Calcium carbonate is associated with the progression of kidney calcification in uremic rats. - GreenMedInfo Summary
The effects of sevelamer hydrochloride and calcium carbonate on kidney calcification in uremic rats.
J Am Soc Nephrol. 2002 Sep;13(9):2299-308. PMID: 12191974
Renal Division, Department of Internal Medicine, Washington University School of Medicine, St. Louis, Missouri, USA.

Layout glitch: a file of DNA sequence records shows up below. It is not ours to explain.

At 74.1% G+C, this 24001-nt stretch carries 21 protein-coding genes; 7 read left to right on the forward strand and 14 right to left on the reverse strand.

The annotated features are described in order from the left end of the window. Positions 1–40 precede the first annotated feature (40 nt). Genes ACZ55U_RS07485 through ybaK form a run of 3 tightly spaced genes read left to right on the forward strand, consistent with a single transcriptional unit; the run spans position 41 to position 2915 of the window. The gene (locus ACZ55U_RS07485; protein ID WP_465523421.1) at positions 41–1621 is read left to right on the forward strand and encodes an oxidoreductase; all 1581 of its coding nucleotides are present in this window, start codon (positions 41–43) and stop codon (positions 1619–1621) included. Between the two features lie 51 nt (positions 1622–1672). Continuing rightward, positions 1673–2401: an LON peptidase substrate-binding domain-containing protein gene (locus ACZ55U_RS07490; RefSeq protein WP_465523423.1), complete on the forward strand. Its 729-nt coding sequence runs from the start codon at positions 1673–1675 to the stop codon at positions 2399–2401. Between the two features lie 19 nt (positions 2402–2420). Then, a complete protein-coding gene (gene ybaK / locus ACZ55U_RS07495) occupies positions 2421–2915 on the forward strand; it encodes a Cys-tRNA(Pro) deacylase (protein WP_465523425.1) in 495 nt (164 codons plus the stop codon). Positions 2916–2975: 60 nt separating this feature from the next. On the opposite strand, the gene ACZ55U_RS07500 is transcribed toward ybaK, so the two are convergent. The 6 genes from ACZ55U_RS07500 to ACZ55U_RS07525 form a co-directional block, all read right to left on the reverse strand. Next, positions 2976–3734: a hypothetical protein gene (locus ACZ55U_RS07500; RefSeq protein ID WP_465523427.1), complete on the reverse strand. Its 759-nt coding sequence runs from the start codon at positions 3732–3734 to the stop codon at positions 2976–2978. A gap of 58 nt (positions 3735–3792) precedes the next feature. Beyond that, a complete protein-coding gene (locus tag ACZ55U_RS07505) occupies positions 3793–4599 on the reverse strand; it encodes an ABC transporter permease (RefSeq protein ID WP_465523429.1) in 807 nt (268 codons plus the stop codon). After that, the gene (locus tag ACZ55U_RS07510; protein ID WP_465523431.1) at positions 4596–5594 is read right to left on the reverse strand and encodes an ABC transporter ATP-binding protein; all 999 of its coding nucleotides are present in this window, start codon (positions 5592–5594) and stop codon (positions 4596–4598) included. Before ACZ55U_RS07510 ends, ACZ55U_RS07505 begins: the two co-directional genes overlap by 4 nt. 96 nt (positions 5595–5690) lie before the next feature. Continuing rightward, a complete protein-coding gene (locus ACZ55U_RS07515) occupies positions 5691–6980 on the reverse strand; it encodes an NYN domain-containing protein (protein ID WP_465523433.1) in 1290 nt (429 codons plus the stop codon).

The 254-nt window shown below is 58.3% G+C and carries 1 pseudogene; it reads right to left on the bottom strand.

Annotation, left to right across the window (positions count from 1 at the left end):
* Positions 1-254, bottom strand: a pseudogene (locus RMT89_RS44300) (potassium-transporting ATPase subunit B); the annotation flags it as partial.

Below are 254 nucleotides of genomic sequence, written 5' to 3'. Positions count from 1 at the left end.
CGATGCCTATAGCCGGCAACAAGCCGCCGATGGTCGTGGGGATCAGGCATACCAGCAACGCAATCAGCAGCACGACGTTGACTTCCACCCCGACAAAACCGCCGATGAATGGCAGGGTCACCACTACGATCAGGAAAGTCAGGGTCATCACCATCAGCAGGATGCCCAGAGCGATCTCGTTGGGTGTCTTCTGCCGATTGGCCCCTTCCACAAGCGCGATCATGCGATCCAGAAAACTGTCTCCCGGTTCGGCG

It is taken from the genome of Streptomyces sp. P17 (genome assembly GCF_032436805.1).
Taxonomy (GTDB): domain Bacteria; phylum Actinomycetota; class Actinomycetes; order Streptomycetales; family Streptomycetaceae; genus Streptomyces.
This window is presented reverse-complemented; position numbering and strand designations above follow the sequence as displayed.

The control of serum phosphorus (P) and calcium-phosphate (Ca x P) product is critical to the prevention of ectopic calcification in chronic renal failure (CRF). Whereas calcium (Ca) salts, the most commonly used phosphate binders, markedly increase serum Ca and positive Ca balance, the new calcium- and aluminum-free phosphate binder, sevelamer hydrochloride (RenaGel), reduces serum P without altering serum Ca in hemodialysis patients. Using an experimental model of CRF, these studies compare sevelamer and calcium carbonate (CaCO(3)) in the control of serum P, secondary hyperparathyroidism (SH), and ectopic calcifications. 5/6 nephrectomized rats underwent one of the following treatments for 3 mo: uremic + high-P diet (U-HP); UHP + 3% CaCO(3) (U-HP+C); UHP + 3% sevelamer (U-HP+S). Sevelamer treatment controlled serum P independent of increases in serum Ca, thus reducing serum Ca x P product and further deterioration of renal function, as indicated by the highest creatinine clearances. Sevelamer was as effective as CaCO(3) in the control of high-P-induced SH, as shown by similar serum PTH levels, parathyroid (PT) gland weight, and markers of PT hyperplasia. Also, both P binders elicited similar efficacy in reducing the myocardial and hepatic calcifications induced by uremia. However, sevelamer caused a dramatic reduction of renal Ca deposition (29.8 +/- 8.6 micro g/g wet tissue) compared with both U-HP (175.5 +/- 45.7 micro g/g wet tissue, P<0.01) and the U-HP+C (58.9 +/- 13.7 micro g/g wet tissue, P<0.04). Histochemical analyses using Von Kossa and Alizarin red S staining of kidney sections confirmed these findings. The high number of foci of calcification in the kidney of uremic controls (108 +/- 25) was reduced to 33.0 +/- 11.3 by CaCO(3) and decreased even further with sevelamer (16.4 +/- 8.9, P<0.02 versus CaCO(3)). Importantly, the degree of tubulointerstitial fibrosis was also markedly lower in U-HP+S (5%) compared with either U-HP+C (30%) or U-HP (50%). It is concluded that in experimental CRF in rats, despite a similar control of serum P and SH, sevelamer is more effective than CaCO(3) in preventing renal Ca deposition and tubulointerstitial fibrosis, including better preservation of renal function. These findings cannot be extrapolated to human disease, and further studies in patients are necessary to determine the benefits of either P binder.